How I wrote and published my novel using only open source tools

From Markdown to paperback and Kindle without proprietary software.

I’ve recently published my first novel The Golden Seed on Kindle and paperback through Amazon, achieving very professional results. Along the way, I created a process and a couple of tools based exclusively on open source software. Here’s my process.

The manuscript

The most important piece of content for publication is the manuscript (i.e. the text of the novel). I originally started writing this in a Google Doc, but it soon became apparent that Offline Mode wasn’t as robust as I expected (this was critical for me, since I wrote the whole novel during my daily commute), and Docs had latency problems handling a really big document. So I wrote a quick script to export the text to Markdown and abandoned the Google Doc.

There are many editors for Markdown. For a brief period of time, I used Texts on Mac, but in the end I went the old-school way with vim (gvim on Linux and mvim on Mac).

Yes, that's gvim running on Fedora 20.

I didn’t use much formatting. I used # for chapter headers, ## for chapter subtitles (e.g. dates and locations), and indented text for preformatted monospaced sections (the novel includes some encrypted text the protagonists attempt to decode).

Kindle and epub

I created a separate Markdown file for the front matter of the book, that is, all the text that comes before the text of the novel itself (I consider the Prologue and the Epilogue integral parts of the story). The front matter includes the title page, colophon, and acknowledgements. I also had the book cover as a separate file.

The magical tool that converts this into an epub file is the fantastic pandoc. Besides the text (both front matter and manuscript), it can also take the filename of a cover image, a metadata file, and a stylesheet file.

The metadata file is an XML file with Dublin Core tags such as title, author, and copyright line. Although this information is already included in the front matter, this is metadata for the epub file itself, and not part of the text visible to the reader.

The stylesheet file is a CSS file that lets you customise the appearance of the book. In my case, I just modified the Header tags to be centered, but used the defaults otherwise.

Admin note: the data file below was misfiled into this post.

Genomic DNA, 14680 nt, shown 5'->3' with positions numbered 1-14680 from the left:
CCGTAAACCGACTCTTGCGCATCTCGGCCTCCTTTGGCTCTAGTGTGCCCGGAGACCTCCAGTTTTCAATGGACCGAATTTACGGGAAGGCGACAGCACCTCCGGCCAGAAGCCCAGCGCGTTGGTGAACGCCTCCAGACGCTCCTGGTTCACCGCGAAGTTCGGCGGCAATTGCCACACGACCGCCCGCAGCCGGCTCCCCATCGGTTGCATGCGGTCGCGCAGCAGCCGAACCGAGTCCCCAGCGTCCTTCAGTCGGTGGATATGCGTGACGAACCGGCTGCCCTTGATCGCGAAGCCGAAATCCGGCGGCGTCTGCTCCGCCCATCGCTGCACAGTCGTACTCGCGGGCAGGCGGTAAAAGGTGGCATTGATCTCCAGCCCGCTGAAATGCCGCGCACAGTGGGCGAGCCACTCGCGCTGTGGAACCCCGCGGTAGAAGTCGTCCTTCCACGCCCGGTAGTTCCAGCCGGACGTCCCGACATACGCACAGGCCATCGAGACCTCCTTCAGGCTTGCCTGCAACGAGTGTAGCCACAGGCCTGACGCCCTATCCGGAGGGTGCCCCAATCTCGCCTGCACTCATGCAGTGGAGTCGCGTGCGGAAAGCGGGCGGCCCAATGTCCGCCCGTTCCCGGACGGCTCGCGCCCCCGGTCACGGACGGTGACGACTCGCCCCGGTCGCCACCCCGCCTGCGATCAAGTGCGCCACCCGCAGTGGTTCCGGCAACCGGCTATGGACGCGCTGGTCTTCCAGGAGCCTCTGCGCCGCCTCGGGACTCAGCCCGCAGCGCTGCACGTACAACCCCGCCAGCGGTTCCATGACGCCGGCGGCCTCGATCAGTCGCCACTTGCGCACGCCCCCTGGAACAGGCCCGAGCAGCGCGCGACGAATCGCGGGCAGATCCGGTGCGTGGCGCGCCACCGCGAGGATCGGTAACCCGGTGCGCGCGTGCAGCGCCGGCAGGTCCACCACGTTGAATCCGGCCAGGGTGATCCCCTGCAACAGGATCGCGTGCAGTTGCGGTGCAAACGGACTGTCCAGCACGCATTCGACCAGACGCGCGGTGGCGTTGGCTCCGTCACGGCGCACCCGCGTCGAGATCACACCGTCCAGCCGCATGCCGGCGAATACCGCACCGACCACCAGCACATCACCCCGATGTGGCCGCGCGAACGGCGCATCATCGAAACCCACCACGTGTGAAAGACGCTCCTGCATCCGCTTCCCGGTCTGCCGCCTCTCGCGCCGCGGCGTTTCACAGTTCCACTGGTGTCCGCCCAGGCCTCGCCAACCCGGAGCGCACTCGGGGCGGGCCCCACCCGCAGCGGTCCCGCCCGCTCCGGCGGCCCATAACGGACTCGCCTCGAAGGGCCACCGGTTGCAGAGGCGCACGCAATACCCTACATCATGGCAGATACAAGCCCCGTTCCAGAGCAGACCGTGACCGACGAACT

The Golden Seed on a Kindle.

Pandoc produces a very good epub file with these inputs, but I wanted further customisation. Since an epub file is a zip file with some HTML and metadata, I wrote a quick Python script that unzips the file, moves a few things around in the content.opf file, and reassembles the epub.

This epub file is directly readable by Apple iBooks and Google Play Books. For Kindle, you create the same epub file but without the cover, and then upload the epub file and the cover image separately during the setup process in the Kindle Direct Publishing site.


Creating the ebook files is straightforward. Paperback is substantially more complex, since you have full control over the formatting of the book.

I went with CreateSpace, which does print on demand, and is fully integrated with Amazon. For CreateSpace you need a cover file and an interior file.

The cover file is a high-resolution PDF file with the back cover, the spine, and the front cover, with a blank space where CreateSpace inserts the ISBN. There are templates and very exact guidelines on their website; just ask the cover designer to follow them.

The interesting part is the interior file. This is another PDF file which will be printed exactly as it looks, so it’s extremely important to get it right.

To create this file, I used Pandoc again, this time to convert the Markdown files to ODT (OpenDocument Text), which can be read by LibreOffice.

Customising page styles in LibreOffice.

The key step is to provide a reference ODT file to Pandoc. Pandoc takes the styles, headers, and footers from this document and applies them to the output. So here is where you define the page headers and footers, the way chapter headings and subheadings look, and so on.

LibreOffice has many page formatting options that are non-obvious but incredibly important. For example, I wanted the first page of each chapter to be a right page, and to exclude the page header. I defined my chapter heading style to have a “page break before” and set a page style of “first page” (which is a right page without a header), which is followed by “right page,” which is followed by “left page,” which goes back to “right page.”

Getting the spacing right for the title page was tricky as well. I wanted it vertically centered, which doesn’t exist as a concept in Markdown, so I just inserted empty lines.

The subtle details in formatting make a huge difference in how “professional” the book feels.

Once you’re satisfied with the result, you can print the document to PDF and upload it to CreateSpace.

The results

I couldn’t be happier with the finished book — it looks fantastic! Give CreateSpace correctly formatted PDF files, and they will give you an absolutely professional-looking book. And holding your actual, tangible, physical book in your hands is hard to describe.

Paperback, 320 pages
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